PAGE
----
Vision of Beckham brings United back to life

Everton 0 Manchester united 2
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The Independent Online

David Beckham – the real thing rather than the Alistair McGowan version of which we have seen rather more lately – enjoyed a stunning cameo role to help Manchester United to a 12th victory over Everton in a 13-match unbeaten sequence which stretches back to the FA Cup final of 1995.

Coming off the bench with barely a third of the match remaining, Beckham produced what Sir Alex Ferguson hailed as "a magnificent cross" for Ryan Giggs to open the scoring after 78 minutes. Seven minutes later, Giggs turned provider for Ruud van Nistelrooy to seal United's fourth successive Premiership victory and keep them within six points of the leaders.

Beckham last started a game on 1 December, since when the champions have hit a four-match winning streak. Yet the England captain's appetite showed no sign of having been diminished at Goodison Park, as evinced by his confidence to keep trying passes that no one else on the pitch, Juan Veron included, could even envisage.

The spectacle had been crying out for an individual of Beckham's ability to impose his skill and vision. In assessing Everton's performance, their manager, Walter Smith, put his finger on the prosaic nature of much of the contest. "We worked hard but we tired towards the end," he said. "They got a bit more room and, with the quality of players they have, they used that. When we had our best spells we lacked a cutting edge."

Ferguson again declined to share his views with the press but told a television interviewer it would still take "a momentous run" for United to retain the title. There was, as ever, an element of kidology in his remarks, but they will certainly have to play better than they did for an hour here.

Considering that Everton had lost three of their previous four fixtures, exchanges were surprisingly even until Ferguson reshaped his midfield with the introduction of Beckham. The home side lost Thomas Gravesen to injury early on, though the appearance of Joe-Max Moore to partner Tomasz Radzinski in place of the Dane provided a better balance.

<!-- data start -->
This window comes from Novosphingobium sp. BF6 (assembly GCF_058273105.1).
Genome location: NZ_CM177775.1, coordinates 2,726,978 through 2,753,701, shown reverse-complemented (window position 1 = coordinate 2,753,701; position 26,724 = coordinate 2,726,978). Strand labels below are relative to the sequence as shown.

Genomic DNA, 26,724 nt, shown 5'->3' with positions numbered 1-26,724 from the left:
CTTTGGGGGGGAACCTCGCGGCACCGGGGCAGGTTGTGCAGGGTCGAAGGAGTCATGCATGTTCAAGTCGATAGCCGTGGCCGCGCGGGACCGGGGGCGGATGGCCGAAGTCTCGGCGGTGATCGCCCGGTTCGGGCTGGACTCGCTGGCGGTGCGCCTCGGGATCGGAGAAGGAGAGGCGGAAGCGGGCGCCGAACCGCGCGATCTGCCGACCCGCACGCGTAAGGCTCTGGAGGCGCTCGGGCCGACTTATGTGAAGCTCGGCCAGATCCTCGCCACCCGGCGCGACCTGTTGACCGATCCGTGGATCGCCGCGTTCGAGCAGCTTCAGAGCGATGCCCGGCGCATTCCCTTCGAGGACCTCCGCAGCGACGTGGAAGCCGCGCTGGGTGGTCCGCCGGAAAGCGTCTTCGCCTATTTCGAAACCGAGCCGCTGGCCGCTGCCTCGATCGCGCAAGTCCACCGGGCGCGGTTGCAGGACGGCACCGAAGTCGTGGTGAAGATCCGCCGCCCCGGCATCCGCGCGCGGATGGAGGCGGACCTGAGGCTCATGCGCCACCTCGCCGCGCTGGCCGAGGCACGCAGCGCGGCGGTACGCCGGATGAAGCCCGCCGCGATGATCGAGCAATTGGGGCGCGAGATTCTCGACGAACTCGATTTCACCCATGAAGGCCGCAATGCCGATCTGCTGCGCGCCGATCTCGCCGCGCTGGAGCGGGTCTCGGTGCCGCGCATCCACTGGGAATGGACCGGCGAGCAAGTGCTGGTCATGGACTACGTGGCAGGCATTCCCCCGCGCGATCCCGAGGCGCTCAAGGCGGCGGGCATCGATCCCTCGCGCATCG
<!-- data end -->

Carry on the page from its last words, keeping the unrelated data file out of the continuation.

Everton had not only started with a midfielder up front but with a defender, David Unsworth, in midfield. Unsworth was seldom embarrassed by Roy Keane and company, while Scot Gemmill was perpetual motion personified, combining attacking surges with exemplary tracking back.

Competitive as Everton were, though, creativity continues to be their weakest suit. Ferguson's former winger Jesper Blomqvist, making his first start since playing for United in the 1999 European Cup final, worked hard without supplying a telling cross. Their main ploy was the ball into the channels which might exploit Radzinski's pace.

It never worked better than in the 10th minute. Gemmill, who moments earlier had forced Fabien Barthez into an unorthodox save with a 25-yard drive, released Radzinski for a run which ended with Laurent Blanc almost diverting the Canadian's pass into his own net. When United failed to clear the corner, Unsworth dragged a free shot wide from only six yards.

United carried less threat than their recent form suggested until the arrival of Beckham and Veron's switch infield signalled an increase in the tempo during the final half-hour. Mikael Silvestre had headed over when well placed, while a Giggs centre coaxed only a scuffed shot on the turn from Ole Gunnar Solskjaer which Steve Simonsen saved.

Van Nistelrooy was adamant that Abel Xavier's fingers got the faintest of touches as the Dutchman sought to head in a Giggs cross before half-time. Then, midway through the second half, a Gemmill volley struck Gary Neville on the arm. On each occasion, Uriah Rennie called the situation correctly.

Everton's resistance finally ended when Beckham flighted a ball from the right that was just too far for Simonsen to consider coming for but which Giggs soared to glance home like an old-style centre-forward.

The second goal started with a Fabien Barthez throw being headed on by Solskjaer for Giggs to run at Gary Naysmith. The Welshman's cross was allowed to reach the far post, where Van Nistelrooy's first-time shot brought his 17th goal in 21 starts.

Everton (4-4-2): Simonsen 6; Watson 6, Xavier 7, Weir 7, Naysmith 6; Alexandersson 5 (Gascoigne, 82), Gemmill 7, Unsworth 6, Blomqvist 5 (Ferguson 4, 73); Gravesen (Moore 4, 8), Radzinski 5. Substitutes not used: Tal, Gerrard (gk).

Manchester United (4-4-2): Barthez 6; P Neville 6, Blanc 5, G Neville 6, Silvestre 5; Veron 7, Keane 6, Butt 5 (Beckham 7, 56), Giggs 7; Van Nistelrooy 6, Solskjaer 5. Substitutes not used: Irwin, Yorke, Wallwork, Carroll (gk).

Referee: U Rennie (Sheffield) 7.

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